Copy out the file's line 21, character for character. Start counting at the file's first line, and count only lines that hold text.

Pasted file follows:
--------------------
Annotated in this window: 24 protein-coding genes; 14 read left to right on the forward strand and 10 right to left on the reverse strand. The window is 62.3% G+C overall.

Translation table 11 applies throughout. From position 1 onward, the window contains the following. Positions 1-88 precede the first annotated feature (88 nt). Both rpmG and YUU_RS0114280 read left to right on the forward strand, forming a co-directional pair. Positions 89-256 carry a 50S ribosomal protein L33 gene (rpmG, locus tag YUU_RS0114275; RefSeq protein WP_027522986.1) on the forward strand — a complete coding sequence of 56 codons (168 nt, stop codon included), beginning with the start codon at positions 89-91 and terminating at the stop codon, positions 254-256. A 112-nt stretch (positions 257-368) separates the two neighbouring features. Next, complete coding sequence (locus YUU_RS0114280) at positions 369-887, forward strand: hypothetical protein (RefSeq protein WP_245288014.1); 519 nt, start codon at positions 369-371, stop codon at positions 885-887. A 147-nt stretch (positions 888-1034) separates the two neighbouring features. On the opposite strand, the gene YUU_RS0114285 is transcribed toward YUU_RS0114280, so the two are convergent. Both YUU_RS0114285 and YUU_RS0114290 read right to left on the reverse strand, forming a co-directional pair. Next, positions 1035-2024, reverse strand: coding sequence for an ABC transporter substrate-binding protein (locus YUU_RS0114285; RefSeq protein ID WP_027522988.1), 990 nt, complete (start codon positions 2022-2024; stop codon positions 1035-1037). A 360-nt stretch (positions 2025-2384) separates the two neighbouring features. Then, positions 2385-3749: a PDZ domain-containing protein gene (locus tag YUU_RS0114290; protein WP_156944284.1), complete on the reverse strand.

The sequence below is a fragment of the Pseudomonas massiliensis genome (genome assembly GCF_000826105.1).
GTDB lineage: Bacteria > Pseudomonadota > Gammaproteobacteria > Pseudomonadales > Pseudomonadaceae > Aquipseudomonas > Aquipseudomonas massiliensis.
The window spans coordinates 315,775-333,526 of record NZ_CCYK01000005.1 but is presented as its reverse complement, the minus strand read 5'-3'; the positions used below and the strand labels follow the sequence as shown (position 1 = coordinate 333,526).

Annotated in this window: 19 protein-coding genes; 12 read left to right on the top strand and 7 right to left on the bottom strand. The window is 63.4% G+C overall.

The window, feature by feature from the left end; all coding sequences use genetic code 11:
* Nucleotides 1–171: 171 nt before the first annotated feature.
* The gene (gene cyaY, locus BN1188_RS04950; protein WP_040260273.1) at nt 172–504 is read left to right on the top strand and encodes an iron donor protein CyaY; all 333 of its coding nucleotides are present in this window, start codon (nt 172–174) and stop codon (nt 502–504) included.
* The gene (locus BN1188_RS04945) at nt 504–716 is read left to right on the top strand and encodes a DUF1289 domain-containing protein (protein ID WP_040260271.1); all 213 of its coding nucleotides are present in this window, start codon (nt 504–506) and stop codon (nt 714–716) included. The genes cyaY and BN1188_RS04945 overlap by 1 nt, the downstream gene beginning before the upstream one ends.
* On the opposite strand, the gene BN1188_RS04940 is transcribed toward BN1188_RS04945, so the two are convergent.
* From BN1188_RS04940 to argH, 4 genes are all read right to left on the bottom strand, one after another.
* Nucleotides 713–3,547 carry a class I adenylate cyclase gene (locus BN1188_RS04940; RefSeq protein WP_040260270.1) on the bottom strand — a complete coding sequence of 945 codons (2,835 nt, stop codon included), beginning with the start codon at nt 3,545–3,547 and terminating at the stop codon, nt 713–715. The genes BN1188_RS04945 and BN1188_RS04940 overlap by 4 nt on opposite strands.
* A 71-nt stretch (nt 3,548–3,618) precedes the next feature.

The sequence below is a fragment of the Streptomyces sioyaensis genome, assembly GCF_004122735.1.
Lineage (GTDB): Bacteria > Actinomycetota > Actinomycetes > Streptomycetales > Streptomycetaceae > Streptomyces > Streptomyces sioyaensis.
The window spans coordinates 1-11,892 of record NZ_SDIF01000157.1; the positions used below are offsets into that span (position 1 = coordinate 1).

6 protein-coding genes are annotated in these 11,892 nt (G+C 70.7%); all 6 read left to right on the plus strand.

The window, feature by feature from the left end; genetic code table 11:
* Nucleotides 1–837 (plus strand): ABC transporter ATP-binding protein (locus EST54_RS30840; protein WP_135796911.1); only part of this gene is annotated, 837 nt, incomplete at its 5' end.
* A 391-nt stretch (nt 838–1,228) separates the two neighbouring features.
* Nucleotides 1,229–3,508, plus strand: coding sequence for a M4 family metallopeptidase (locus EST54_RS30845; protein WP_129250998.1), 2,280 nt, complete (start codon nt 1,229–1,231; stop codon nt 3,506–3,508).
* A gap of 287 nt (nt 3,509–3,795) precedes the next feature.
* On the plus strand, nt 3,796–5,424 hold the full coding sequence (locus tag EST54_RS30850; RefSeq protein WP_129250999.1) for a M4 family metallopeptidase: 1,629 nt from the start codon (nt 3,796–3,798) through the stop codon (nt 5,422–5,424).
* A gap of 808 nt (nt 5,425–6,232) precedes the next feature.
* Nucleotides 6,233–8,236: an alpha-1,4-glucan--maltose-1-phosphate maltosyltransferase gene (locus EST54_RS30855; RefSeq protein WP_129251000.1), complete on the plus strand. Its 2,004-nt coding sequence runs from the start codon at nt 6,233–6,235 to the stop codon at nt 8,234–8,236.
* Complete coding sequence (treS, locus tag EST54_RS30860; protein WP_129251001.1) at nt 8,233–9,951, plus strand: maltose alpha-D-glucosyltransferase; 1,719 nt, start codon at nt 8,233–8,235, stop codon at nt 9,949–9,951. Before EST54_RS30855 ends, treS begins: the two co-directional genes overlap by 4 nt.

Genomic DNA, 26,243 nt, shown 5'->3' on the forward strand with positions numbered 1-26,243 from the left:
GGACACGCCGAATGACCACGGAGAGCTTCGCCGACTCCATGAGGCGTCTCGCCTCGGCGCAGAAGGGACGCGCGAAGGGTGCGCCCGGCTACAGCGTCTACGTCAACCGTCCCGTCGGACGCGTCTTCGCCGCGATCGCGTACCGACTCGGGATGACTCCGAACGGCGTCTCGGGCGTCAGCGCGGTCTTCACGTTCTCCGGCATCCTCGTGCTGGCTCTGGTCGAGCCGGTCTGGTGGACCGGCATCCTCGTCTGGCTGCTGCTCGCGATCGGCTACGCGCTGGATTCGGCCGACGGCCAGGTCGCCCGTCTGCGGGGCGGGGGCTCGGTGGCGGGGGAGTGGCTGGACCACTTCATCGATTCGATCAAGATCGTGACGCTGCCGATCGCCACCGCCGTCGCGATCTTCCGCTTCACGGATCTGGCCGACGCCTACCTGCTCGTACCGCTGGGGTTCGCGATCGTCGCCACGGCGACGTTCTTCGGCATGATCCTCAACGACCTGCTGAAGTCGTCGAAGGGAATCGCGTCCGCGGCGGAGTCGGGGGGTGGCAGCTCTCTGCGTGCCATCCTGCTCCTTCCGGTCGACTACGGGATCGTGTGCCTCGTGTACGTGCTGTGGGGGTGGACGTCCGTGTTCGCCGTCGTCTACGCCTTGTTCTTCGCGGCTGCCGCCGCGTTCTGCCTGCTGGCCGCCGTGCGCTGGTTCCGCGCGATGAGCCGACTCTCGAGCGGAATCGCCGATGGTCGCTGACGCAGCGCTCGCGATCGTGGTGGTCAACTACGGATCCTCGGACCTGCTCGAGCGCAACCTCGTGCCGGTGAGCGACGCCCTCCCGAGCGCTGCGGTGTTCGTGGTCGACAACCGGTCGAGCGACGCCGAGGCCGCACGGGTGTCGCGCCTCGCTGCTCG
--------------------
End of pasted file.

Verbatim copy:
* A 391-nt stretch (nt 838–1,228) separates the two neighbouring features.